This "Outside Consultant" column by Ernest Owens, an assistant professor of management in the Opus College of Business, ran in the Star Tribune on March 7, 2022.
When the handbook/policy defines DEI, it is de facto predicated on a binary cist (male/female) majority system. When you have substructures throughout the organization that govern the outcomes, but each substructure is a very small microcosm of the whole, diversity is nearly impossible. When you frame the majority and minority in duality (50-50) structure, it’s easier to create a shared representation. If willed, the duality of male versus female can be relatively balanced across the subsystems.
However, when you fracture and reconstitute the participant groups into ages, ethnicity, sexual orientation, race, social economic, ability, etc., you cripple the organization’s ability to create equity at the lower level of the system. You will always have more representation of the dominant group in the subgroups, yielding a structure that lacks equity and shared authority. Short of making a stronger effort for parity amongst all the subgroups, tokenism will become the natural order of events.
With too few participants in the minority groups in the organization, they will be overburdened with participating in the many subgroups. They are therefore taxed to add their voice to the various activities being managed within the enterprise. That tax comes in the form of reduced time to achieve the standards set by the enterprise to achieve rank/title. Minority participants cannot compete with majority participants based on their ability to allocate the time required to achieve rank/title due to the demands of representation in DEI initiatives.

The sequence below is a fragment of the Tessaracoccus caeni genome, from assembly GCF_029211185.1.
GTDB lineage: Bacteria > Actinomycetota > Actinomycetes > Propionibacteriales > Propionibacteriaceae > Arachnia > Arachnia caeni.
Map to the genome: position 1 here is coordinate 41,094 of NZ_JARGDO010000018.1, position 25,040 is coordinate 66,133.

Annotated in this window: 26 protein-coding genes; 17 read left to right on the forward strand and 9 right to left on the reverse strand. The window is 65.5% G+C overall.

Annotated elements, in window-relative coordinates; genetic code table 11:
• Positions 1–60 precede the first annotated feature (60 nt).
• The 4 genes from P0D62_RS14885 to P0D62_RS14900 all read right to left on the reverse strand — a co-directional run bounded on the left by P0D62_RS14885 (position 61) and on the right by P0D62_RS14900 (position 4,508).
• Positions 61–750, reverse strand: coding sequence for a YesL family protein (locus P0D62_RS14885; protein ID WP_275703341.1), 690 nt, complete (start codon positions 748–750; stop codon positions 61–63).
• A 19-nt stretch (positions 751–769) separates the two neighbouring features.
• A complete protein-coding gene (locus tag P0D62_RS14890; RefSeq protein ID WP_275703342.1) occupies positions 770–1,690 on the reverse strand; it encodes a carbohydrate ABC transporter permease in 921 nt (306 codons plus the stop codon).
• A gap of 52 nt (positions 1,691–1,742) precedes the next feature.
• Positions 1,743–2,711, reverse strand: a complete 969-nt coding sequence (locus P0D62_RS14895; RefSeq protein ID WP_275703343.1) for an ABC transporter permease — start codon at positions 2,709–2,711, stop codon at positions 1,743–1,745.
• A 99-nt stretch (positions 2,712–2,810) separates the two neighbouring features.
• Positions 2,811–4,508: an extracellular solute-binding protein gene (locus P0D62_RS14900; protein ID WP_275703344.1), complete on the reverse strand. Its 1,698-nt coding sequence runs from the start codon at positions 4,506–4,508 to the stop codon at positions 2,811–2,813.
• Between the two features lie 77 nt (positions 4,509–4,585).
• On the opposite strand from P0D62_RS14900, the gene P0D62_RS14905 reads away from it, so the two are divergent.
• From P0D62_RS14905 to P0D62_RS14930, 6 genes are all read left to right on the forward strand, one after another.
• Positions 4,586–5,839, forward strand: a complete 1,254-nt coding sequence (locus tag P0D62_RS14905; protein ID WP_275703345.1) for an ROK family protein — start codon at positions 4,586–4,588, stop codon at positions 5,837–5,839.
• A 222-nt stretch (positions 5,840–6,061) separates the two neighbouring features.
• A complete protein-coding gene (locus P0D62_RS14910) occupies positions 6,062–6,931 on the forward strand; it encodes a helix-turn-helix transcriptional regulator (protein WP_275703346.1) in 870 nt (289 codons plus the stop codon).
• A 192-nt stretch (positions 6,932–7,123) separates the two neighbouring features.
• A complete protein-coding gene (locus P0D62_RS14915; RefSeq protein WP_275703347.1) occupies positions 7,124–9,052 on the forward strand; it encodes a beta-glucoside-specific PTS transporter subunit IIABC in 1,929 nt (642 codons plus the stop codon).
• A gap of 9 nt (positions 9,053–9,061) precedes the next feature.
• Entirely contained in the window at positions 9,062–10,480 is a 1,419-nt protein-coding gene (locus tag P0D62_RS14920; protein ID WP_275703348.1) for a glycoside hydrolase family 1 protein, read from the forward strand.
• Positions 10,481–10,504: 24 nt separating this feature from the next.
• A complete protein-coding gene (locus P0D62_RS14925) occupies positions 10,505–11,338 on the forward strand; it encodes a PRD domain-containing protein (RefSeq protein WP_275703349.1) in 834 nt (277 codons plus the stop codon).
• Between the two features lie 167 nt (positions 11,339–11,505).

This structural trap also limits the minority subgroups’ ability to add to their numbers because the majority group does not see a need to let go of its privilege. The only valid way to reduce the tyranny of the majority within the structure of the handbook/policy is to create another equal and valid pathway toward rank/title within the handbook/policy that gives equal value to the efforts of the taxed minority. The systems must define an equivalent scale of rank/title that values time to create a diverse, equitable and inclusive organization on par with other work. This pathway can be used to enable more members of other minority groups to become full rank/title members. Until this strategy is executed the dominate binary system of DEI will stifle equity for other non-dominant minorities.
Ernest Owens is an assistant professor of management at the University of St. Thomas Opus College of Business.